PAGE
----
Hot glue is a form of adhesive that you might be familiar with. Regardless of the paint finish (whether flat, semi-gloss, or glossy), you have on your walls you can put a dab of hot glue on your craft item and then stick it gently on the walls or wood. The good thing is that you can pull it off slowly from the surface whenever you want without peeling away the paint.
Unlike common belief, you can use it for innumerable kinds of projects, including your room drywall decorating purposes. In fact, I have used hot glue many times to glue various decorative craft pieces to my walls, stairs, and wood furniture.
My wife used it to glue recipes and ideas on our kitchen wall. And my kids frequently use it to hang several wall hangings in their room.
In this article, you’ll find out more about hot glue, including what it is, when it was developed, how it works, its strength, its curing process, and a lot more.
So, let’s get into…
What's Here in the Article:
What is Hot Glue?
In technical terms, hot glue (also known as hot melt adhesive, abbreviated HMA) is a sort of thermoplastic adhesive.
It contains ethylene-vinyl acetate (EVA), polyolefins, polyamides and polyesters, styrene block copolymers, polyethylene, ethylene-methyl acrylate (EMA), and/or ethylene n-butyl acrylate as the primary constituents (EnBA).
Hot glue differs from other glues as it does not employ specific components to stick to objects but rather relies on cooling and solidifying from hot and melted forms to establish a bond.
Furthermore, unlike other forms of adhesive that are liquid and must be poured from a tube or container before getting cured on the materials, hot glue in its usual condition is completely solid.
It comes in the shape of transparent and solid cylindrical sticks, which are simply bits of plastic that are melted using a specific instrument that we will discuss later.
How Does a Hot Glue Gun Work?
All adhesives are either water-based or non-water-based, but they all have one thing in common, they are all liquid in their usual condition. But it’s not the case with hot glue, as it remains in a solid state at ambient temperature.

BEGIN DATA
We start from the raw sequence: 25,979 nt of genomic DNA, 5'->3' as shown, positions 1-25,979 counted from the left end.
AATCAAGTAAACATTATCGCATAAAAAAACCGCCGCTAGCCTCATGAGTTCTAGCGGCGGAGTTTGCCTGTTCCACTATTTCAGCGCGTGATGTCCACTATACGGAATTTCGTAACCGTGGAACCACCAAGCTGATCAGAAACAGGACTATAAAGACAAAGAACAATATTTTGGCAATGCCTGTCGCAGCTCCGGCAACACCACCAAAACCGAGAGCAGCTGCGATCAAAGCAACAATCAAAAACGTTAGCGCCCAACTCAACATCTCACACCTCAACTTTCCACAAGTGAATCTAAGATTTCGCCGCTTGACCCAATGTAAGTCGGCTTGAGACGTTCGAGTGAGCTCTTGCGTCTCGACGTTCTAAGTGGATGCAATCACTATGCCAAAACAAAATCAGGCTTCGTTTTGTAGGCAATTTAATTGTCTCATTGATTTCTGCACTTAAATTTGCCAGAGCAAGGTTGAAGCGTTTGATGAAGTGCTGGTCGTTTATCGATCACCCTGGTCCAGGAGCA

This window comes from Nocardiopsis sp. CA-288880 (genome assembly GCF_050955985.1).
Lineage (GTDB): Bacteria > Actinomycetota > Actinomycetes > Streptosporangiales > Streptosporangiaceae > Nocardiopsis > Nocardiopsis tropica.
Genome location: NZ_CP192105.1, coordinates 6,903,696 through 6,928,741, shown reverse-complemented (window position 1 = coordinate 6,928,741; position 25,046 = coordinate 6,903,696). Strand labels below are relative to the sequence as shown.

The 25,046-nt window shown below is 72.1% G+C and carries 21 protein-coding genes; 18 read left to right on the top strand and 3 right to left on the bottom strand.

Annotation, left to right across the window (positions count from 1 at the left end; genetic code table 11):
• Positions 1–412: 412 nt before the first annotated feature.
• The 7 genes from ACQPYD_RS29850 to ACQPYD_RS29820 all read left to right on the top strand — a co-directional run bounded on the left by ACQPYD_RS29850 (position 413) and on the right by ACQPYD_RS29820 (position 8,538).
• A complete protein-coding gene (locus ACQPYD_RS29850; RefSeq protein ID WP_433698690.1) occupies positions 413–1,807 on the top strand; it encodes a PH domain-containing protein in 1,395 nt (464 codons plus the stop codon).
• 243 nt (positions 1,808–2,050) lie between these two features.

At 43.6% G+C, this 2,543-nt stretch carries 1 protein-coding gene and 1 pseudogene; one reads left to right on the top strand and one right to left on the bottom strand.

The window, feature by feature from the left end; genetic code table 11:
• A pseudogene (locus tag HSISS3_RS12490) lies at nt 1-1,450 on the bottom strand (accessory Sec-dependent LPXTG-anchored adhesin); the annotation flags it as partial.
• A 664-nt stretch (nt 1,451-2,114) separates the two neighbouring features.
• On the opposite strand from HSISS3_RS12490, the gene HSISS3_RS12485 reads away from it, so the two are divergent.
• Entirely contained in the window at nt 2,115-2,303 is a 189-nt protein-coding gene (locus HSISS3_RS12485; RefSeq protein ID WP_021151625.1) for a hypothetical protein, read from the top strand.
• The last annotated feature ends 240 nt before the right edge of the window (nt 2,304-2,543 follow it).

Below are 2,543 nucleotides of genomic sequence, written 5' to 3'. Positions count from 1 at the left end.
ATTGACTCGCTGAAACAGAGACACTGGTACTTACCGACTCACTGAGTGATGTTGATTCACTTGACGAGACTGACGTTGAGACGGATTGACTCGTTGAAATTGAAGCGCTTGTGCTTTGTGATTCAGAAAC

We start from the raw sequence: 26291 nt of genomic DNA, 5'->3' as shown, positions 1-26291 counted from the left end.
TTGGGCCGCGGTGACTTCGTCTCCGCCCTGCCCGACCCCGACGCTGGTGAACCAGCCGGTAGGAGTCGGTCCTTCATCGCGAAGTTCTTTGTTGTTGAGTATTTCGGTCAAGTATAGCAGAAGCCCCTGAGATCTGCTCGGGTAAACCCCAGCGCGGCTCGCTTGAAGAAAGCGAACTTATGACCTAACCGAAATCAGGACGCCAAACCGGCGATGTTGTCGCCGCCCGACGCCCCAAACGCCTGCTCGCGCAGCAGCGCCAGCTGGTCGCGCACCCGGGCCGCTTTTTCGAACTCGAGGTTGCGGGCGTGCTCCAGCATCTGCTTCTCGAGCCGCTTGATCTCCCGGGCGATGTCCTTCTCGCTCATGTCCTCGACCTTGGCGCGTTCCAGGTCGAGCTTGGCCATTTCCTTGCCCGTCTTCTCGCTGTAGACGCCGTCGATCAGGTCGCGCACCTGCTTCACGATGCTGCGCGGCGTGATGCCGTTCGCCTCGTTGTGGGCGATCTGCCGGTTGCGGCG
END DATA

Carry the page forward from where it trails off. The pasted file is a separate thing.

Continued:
This is why it is referred to as hot glue; it must be heated to melt into a liquid state that can then be applied to a surface.
To heat this, a device with a powerful heating element is utilized, and the device is nothing but a glue gun. When the hot glue gun’s trigger is pushed, the melted thermoplastic adhesive is dispensed.
What is crucial to note here is the evaporation cure of the water-based glue. As the moisture evaporates, they harden. When non-water-based sealants come into touch with moisture or UV radiation, they frequently cure.
Hot glue, on the other hand, is not like this at all, and it does not cure. Curing is commonly done by the process of hardening as a result of a chemical reaction.
Although it may appear that cooling down from a high temperature is a chemical process, it is not. By simply cooling down, hot glue joins things together. When hot glue cools, it solidifies into a solid and extremely durable substance known as plastic.
Can You Use Hot Glue On Wood and Wall?
When it comes to generic uses in homes and schools, the most typical application of hot glue is for crafting because it’s incredibly simple to use. You can make some creative craft pieces and attach them to the walls, wood cabinets, tables, chairs, etc with hot glue. It forms bonds fast.
Hot glue is also quite safe and works great for gluing many kinds of arts and crafts together. Materials such as papers, belts, plastic, imitation jewels, and other such items can be easily glued with a simple inexpensive hot glue gun.
Hot glue is also utilized in manufacturing low-cost wood furniture, such as gluing MDF boards together or filling small holes and cracks. It isn’t the best form of glue for furniture, but it is a choice.
Another popular application for hot glue is to stick folded carton boxes in the box business. They can also be used to secure cables and other components inside phones and other electrical gadgets.
Keep in mind that curing is defined as a chemical interaction between agents that results in material hardening. Although cooling and heating are scientific and may be interpreted as chemical processes, they are not.
The solidifying of hot glue when cooling down is due to the qualities of the components as well as the difference between materials in liquid and solid phases. Curing is not the process of cooling and solidifying from the melted state. So, while hot glue does the same, it does not cure.
In simple words, hot glue, in reality, cools, dries, and hardens but does not cure. To harden it completely on wood or wall you should allow at least 24 hours.
Douglas Becker (aka Painter Doug) has over twenty years of experience as a painter in Adkins, Texas. At present, he resides in Florida with his family.
From painting multi-storeyed houses, condos, and apartments to large commercial buildings and small offices, he had served various customers in areas not only in Adkins but also in Southwest Florida, Sarasota, Naples, and many more. To know more about him check here.